Where do you do the majority of your food dreaming? We do ours in the car - usually when we're waiting for son & heir to come out of school. Maybe you don't dream up recipes at times like these, but instead dream of beach holidays, or a fine bottle of wine! Well, this tart was dreamt up (mostly) when we were sat in the car waiting for son & heir.
I had the streaky bacon in the fridge already, as I'd bought it with a view to wrapping the chicken with it on Sunday last, or at the very least using it to contribute some flavour to a chicken and cider casserole. However, neither of those things happened and instead we had a lemon & thyme roasted chicken - which was okay, but nothing to write home about.
So our starting point for the tart was the sole sheet of puff pastry that was lurking in the fridge. I'd very nearly turned it into an apple pie, only to be thwarted by the sudden onset of chauffeuring duties, so it lived to fight another day.
Hence, we'd got the pastry and the bacon - so what went with those, that we hadn't already made? Hubby came up with the pear idea and I embellished it with the Maple syrup. We then needed something to hold everything else together - and a blue cheese seemed the obvious choice. Because of the bacon having the potential to be salty we decided against a creamy Danish Blue as they are often so very salty. A nice piece of Stilton seemed the obvious choice thereafter.
Now, what to serve with the tart? We figured that, as the tart itself would be really quite rich, perhaps a salad would be a good idea - and opted for a mixed salad with walnuts and a walnut vinaigrette. It sounded as though that would complement the ingredients in the tart quite nicely - and so it did. The vinaigrette was a simple matter of crushing 4-5 walnut halves in a pestle & mortar and adding Extra Virgin Olive Oil, some of the gorgeous Maille Cider Vinegar, plus sea salt & freshly ground black pepper. Powerful stuff - but very effective.
This isn't a meal to serve to young children, as the flavours are incredibly adult and the juxtaposition of the sweet pear, salty bacon, rich cheese and dry, earthy walnuts is not for the faint-hearted. I was pleased that son & heir managed the whole very well, albeit he opted not to have the vinaigrette. He did have some walnuts on his salad, though. As a 13 year old gastronome, I think he's showing promise. His comment was that the tart was lovely, but the sweetness of the maple pears was a bit too much for his taste.
I know that, next time I make this tart, I'll abandon the idea of the Maple syrup even though it accentuated the flavour of the pear beautifully. Maple syrup seems to have an unwanted effect upon me, much the same as Asparagus does. 'Nuff said. Still, I don't think that the tart will notice the lack of Maple syrup.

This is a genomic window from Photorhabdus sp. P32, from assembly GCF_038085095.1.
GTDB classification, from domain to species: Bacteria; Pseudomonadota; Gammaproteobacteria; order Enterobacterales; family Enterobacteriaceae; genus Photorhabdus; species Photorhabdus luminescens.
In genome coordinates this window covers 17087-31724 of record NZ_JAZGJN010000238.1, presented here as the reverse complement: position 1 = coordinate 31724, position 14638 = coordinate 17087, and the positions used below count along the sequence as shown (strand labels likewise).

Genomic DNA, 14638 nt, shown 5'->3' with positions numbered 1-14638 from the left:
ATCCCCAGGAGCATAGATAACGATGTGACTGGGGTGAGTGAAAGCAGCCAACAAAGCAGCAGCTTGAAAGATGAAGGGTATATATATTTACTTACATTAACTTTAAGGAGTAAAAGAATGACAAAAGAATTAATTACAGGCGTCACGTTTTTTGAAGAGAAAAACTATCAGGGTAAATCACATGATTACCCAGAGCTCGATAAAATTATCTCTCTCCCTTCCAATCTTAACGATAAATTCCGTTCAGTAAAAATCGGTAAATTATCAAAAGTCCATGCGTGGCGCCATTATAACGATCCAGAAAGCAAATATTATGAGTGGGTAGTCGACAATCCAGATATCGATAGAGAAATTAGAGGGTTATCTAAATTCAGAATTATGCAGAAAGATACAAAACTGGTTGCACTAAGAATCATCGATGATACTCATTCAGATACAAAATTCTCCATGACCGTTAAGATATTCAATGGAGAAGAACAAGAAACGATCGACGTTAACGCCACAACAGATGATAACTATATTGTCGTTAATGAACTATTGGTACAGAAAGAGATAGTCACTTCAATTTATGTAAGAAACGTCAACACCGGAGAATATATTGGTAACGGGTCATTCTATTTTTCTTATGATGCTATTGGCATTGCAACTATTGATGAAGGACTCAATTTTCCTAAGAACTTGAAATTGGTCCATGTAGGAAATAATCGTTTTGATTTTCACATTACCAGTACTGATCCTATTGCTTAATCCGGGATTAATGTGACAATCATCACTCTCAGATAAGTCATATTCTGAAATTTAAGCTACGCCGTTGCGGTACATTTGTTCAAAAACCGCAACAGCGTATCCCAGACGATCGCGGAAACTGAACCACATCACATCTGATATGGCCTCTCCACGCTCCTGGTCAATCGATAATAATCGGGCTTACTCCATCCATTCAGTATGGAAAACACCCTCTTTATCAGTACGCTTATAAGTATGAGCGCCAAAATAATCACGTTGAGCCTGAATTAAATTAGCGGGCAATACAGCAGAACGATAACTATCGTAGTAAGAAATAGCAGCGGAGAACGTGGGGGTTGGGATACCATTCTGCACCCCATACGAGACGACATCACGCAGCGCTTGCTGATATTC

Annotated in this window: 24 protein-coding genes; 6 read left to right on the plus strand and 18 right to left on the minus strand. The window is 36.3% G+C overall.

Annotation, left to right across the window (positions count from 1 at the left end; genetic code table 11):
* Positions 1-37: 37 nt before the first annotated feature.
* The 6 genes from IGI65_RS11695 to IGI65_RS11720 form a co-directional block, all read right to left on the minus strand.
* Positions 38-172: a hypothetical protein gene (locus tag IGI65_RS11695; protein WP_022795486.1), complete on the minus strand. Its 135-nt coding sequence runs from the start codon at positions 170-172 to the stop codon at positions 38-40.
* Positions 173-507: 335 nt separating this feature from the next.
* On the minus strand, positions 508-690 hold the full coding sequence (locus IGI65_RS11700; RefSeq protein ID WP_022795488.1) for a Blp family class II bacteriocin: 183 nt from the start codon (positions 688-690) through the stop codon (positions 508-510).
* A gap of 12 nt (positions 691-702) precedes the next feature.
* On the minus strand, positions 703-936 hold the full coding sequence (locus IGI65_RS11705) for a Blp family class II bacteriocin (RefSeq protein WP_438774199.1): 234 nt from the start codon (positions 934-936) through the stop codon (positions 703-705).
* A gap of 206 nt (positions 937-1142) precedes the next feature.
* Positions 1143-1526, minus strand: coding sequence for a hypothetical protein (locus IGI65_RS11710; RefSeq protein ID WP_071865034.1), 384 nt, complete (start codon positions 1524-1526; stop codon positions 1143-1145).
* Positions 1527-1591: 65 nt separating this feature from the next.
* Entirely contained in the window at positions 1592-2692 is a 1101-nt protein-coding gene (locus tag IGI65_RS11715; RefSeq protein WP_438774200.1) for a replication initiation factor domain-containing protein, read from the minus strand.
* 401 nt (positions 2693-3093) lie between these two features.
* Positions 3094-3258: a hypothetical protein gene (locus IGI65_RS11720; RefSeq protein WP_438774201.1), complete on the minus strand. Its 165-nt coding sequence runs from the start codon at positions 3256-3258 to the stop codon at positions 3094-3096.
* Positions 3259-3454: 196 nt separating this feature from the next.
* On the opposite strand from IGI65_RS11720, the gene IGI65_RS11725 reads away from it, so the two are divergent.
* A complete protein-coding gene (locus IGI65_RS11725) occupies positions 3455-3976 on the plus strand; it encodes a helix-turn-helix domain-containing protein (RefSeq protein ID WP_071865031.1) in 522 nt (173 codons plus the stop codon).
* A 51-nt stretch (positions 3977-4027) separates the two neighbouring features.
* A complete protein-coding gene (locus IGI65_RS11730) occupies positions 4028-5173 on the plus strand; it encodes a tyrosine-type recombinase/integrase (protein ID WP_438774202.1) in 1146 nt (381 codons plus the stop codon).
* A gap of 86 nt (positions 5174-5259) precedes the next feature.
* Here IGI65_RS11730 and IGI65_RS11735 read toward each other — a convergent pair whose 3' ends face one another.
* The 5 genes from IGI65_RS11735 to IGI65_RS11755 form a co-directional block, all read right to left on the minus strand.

|Just look at that expanse of melted Stilton .. mmmn!|
The pear I used was a Comice - an enormous Comice - which was slightly under ripe. Owing to the fact that it was quite hard, it pan-fried perfectly. I wouldn't want to try pan frying a ripe pear, as I suspect you'd wind up with pear mush rather than discernible slices!
As I said previously, I love making tarts - and this one was no exception.
STILTON, BACON & MAPLE PEAR TART (serves 4)
250g smoked streaky bacon, sliced into small pieces
1-2 Comice pears, peeled, cored and cut into slices 2-3mm thick
1 tbsp Maple syrup (optional)
160g sheet of puff pastry, ready rolled
170g Stilton cheese
2. Take a frying pan and add the bacon. Dry fry over a medium heat, to render the fat out of the bacon and until it has just begun to crisp. (Don't cook until crisp, or the bacon will overcook in the oven). Remove and set aside to cool.
3. In the bacon fat, place the slices of pear and cook over a high heat until caramelised. Don't keep turning the slices - just leave them where they are, but check the underside until it has reached a nice golden colour - then turn. If you are using the Maple syrup, drizzle it over the pears after you have laid them into the pan.
4. Once the pears are done, turn the heat off and begin to assemble the tart.
5. Take a large baking tray that is bigger than your sheet of pastry.
6. Lay the pastry onto the baking tray and make sure it is evenly flattened out. Then taking a sharp knife, score - without cutting through - a line 1" inside the edge to demark where the tart crust should be.
7. Taking the pear slices, lay each one onto the middle of the tart in a pleasing and even arrangement. Do not be tempted to pour the pan juices over, or the tart will become too greasy.
8. Next, sprinkle the bacon pieces evenly over the pear slices, remembering to leave the crust edge uncovered.
9. Crumble the Stilton cheese evenly over the bacon.
10. Place into the oven and bake for 25-30 minutes, or until the crust has risen and browned to a deep gold.
11. Remove from the oven and leave for 5 minutes or so, just to settle, before slicing and serving.